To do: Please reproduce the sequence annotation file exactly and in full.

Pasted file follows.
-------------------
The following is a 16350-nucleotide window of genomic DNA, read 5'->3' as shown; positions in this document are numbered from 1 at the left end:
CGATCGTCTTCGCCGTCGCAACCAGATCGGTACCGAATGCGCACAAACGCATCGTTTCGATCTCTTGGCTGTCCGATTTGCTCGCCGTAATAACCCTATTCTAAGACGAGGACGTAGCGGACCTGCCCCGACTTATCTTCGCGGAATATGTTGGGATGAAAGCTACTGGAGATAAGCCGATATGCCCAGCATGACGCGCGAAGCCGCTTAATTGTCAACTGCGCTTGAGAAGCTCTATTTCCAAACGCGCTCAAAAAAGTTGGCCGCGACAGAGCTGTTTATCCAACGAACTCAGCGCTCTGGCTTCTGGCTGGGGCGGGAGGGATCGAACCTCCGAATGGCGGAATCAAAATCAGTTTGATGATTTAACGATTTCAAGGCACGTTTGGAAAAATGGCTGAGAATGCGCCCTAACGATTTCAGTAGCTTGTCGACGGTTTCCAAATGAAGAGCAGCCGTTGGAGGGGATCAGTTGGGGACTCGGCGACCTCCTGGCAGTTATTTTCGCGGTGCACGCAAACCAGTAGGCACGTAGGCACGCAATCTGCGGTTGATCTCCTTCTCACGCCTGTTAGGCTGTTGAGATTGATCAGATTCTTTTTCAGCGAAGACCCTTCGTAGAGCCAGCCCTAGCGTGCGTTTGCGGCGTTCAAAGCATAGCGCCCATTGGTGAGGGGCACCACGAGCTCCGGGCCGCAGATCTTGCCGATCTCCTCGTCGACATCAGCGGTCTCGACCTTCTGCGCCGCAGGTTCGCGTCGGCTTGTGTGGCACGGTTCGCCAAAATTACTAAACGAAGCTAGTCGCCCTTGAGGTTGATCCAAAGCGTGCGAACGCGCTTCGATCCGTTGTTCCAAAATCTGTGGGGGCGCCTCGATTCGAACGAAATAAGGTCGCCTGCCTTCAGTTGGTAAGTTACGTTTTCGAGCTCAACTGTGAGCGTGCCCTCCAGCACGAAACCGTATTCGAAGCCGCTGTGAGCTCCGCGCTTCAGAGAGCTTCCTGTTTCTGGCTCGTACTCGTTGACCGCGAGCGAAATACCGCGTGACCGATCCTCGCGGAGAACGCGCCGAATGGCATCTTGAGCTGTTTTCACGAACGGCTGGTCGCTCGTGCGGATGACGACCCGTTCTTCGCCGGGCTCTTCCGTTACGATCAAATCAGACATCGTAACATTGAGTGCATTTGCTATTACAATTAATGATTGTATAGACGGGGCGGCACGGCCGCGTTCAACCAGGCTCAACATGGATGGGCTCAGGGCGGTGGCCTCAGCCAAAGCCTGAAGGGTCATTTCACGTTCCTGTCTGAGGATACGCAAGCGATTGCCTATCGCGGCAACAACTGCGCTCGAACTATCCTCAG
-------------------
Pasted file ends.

The following is a 16350-nucleotide window of genomic DNA, read 5'->3' as shown; positions in this document are numbered from 1 at the left end:
CGATCGTCTTCGCCGTCGCAACCAGATCGGTACCGAATGCGCACAAACGCATCGTTTCGATCTCTTGGCTGTCCGATTTGCTCGCCGTAATAACCCTATTCTAAGACGAGGACGTAGCGGACCTGCCCCGACTTATCTTCGCGGAATATGTTGGGATGAAAGCTACTGGAGATAAGCCGATATGCCCAGCATGACGCGCGAAGCCGCTTAATTGTCAACTGCGCTTGAGAAGCTCTATTTCCAAACGCGCTCAAAAAAGTTGGCCGCGACAGAGCTGTTTATCCAACGAACTCAGCGCTCTGGCTTCTGGCTGGGGCGGGAGGGATCGAACCTCCGAATGGCGGAATCAAAATCAGTTTGATGATTTAACGATTTCAAGGCACGTTTGGAAAAATGGCTGAGAATGCGCCCTAACGATTTCAGTAGCTTGTCGACGGTTTCCAAATGAAGAGCAGCCGTTGGAGGGGATCAGTTGGGGACTCGGCGACCTCCTGGCAGTTATTTTCGCGGTGCACGCAAACCAGTAGGCACGTAGGCACGCAATCTGCGGTTGATCTCCTTCTCACGCCTGTTAGGCTGTTGAGATTGATCAGATTCTTTTTCAGCGAAGACCCTTCGTAGAGCCAGCCCTAGCGTGCGTTTGCGGCGTTCAAAGCATAGCGCCCATTGGTGAGGGGCACCACGAGCTCCGGGCCGCAGATCTTGCCGATCTCCTCGTCGACATCAGCGGTCTCGACCTTCTGCGCCGCAGGTTCGCGTCGGCTTGTGTGGCACGGTTCGCCAAAATTACTAAACGAAGCTAGTCGCCCTTGAGGTTGATCCAAAGCGTGCGAACGCGCTTCGATCCGTTGTTCCAAAATCTGTGGGGGCGCCTCGATTCGAACGAAATAAGGTCGCCTGCCTTCAGTTGGTAAGTTACGTTTTCGAGCTCAACTGTGAGCGTGCCCTCCAGCACGAAACCGTATTCGAAGCCGCTGTGAGCTCCGCGCTTCAGAGAGCTTCCTGTTTCTGGCTCGTACTCGTTGACCGCGAGCGAAATACCGCGTGACCGATCCTCGCGGAGAACGCGCCGAATGGCATCTTGAGCTGTTTTCACGAACGGCTGGTCGCTCGTGCGGATGACGACCCGTTCTTCGCCGGGCTCTTCCGTTACGATCAAATCAGACATCGTAACATTGAGTGCATTTGCTATTACAATTAATGATTGTATAGACGGGGCGGCACGGCCGCGTTCAACCAGGCTCAACATGGATGGGCTCAGGGCGGTGGCCTCAGCCAAAGCCTGAAGGGTCATTTCACGTTCCTGTCTGAGGATACGCAAGCGATTGCCTATCGCGGCAACAACTGCGCTCGAACTATCCTCAG